Ten Pieces of Inspiration #155

Each week, I highlight ten things each week that inspired me to greater financial, personal, and professional success. Hopefully, they will inspire you as well.

1. Branch Rickey on luck

“Luck is the residue of design.” – Branch Rickey

Branch Rickey was the general manager of the Brooklyn Dodgers who signed Jackie Robinson and brought him into the major leagues. You could argue that he was lucky in choosing Robinson, who was just about the perfect man for the role in terms of personality and skill, but he actually spent quite a lot of time and effort finding the right man to break the color barrier.

2. Stefan Larsson on what doctors can learn from each other

I think the crux of what Larsson is saying here applies to many things beyond medicine. We all often discover successful ways of doing things, but we often don’t share them well.

3. Paulo Coelho on the lessons of children

“A child can teach an adult three things: to be happy for no reason, to always be busy with something, and to know how to demand with all his might that which he desires.” -Paulo Coelho

Paulo Coelho is an exceptional novelist from Brazil, perhaps best known for The Alchemist. He’s also clearly an astute observer of both children and the adults they turn into.

4. A mini-concert by Kronos Quartet

This is some amazing string music.

5. Eleanor Roosevelt on what others think of you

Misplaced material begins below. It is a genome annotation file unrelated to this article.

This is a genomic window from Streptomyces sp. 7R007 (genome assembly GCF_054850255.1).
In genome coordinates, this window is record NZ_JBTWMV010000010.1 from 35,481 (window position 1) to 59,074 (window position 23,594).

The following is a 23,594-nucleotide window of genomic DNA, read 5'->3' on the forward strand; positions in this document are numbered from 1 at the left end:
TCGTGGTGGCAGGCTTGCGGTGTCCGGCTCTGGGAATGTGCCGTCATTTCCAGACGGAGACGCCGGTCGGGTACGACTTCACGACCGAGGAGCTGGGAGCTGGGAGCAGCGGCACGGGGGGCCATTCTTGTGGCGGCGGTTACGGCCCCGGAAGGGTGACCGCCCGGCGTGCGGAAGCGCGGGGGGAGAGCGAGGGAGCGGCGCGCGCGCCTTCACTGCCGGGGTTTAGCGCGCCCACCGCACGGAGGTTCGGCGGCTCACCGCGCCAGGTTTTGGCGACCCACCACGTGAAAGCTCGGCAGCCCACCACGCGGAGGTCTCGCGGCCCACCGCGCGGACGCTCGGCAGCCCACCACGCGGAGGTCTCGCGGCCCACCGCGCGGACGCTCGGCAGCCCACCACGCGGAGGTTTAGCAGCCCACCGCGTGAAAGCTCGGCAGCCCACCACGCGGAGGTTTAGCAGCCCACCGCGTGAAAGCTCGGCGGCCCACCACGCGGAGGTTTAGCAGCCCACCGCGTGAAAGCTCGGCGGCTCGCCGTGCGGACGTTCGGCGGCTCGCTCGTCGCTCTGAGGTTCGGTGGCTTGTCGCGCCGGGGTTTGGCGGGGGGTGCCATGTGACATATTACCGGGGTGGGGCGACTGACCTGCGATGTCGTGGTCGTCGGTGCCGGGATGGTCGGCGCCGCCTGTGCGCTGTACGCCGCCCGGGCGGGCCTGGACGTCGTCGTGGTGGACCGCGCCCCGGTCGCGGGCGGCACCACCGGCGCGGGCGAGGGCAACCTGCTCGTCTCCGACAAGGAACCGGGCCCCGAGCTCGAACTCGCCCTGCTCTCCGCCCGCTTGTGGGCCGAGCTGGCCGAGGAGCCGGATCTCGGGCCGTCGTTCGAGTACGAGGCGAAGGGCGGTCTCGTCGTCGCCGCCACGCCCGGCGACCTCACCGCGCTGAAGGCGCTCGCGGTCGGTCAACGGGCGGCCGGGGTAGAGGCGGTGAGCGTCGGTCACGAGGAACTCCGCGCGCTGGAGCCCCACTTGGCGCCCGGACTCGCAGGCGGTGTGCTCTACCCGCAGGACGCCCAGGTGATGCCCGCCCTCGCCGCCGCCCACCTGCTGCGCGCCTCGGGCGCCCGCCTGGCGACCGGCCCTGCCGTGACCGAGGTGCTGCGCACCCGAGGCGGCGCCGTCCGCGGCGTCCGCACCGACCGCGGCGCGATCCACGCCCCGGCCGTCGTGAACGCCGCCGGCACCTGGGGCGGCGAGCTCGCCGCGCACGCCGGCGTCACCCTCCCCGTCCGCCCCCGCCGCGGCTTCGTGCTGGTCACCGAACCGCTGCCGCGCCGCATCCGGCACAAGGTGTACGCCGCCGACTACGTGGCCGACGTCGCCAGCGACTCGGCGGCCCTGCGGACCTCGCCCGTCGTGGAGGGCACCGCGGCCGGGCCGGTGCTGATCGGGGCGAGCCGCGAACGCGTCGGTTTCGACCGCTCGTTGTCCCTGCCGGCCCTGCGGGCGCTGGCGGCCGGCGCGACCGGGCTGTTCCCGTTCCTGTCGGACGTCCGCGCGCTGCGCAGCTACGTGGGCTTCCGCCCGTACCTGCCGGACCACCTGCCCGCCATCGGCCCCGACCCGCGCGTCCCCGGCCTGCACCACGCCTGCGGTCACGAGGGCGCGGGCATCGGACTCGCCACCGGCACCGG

“What other people think of me is none of my business.” – Eleanor Roosevelt

Eleanor Roosevelt was the First Lady of the United States for fourteen years and later became a human rights crusader. As one of the first major female figures in American politics, she certainly had her critics, and this shows her great attitude toward them.

6. Ray Bradbury on independence

“Don’t ask for guarantees. And don’t look to be saved in any one thing, person, machine, or library. Do your own bit of saving, and if you drown, at least die knowing you were heading for shore.” ― Ray Bradbury

Ray Bradbury was a great American author; this quote was taken from one of his greatest novels, Fahrenheit 451. You can take this statement as literally or as metaphorically as you want; no matter what, it’s powerful.

7. Peter Doolittle on how your working memory makes sense of the world

Our “working memory” is our short-term memory and we use it constantly to make sense of the world around us and to make snap decisions. This is a fascinating look at how it works.

8. Whitney Young on improving yourself

“The truth is that there is nothing noble in being superior to somebody else. The only real nobility is in being superior to your former self.” Whitney Young

Whitney Young was an American civil rights leader who knew the true value of equality: it allows all of us to become the best people we can possibly be with the fewest restrictions possible.

9. Neil DeGrasse Tyson on religion and science

We need more mature discussions of religion and science like this. Neither atheists nor religious believers are inherently “bad” even if they don’t share your spiritual beliefs, and you can’t understand the world without understanding what the people around you believe. (There’s also a fun digression about rainbows.)

10. Orson Welles on happiness

“Happiness is not our right. It’s an achievement.” – Orson Welles

Orson Welles was a tremendous writer, director, and actor, yet much of his later life was a professional struggle. Finding happiness isn’t easy. It takes incredible work.

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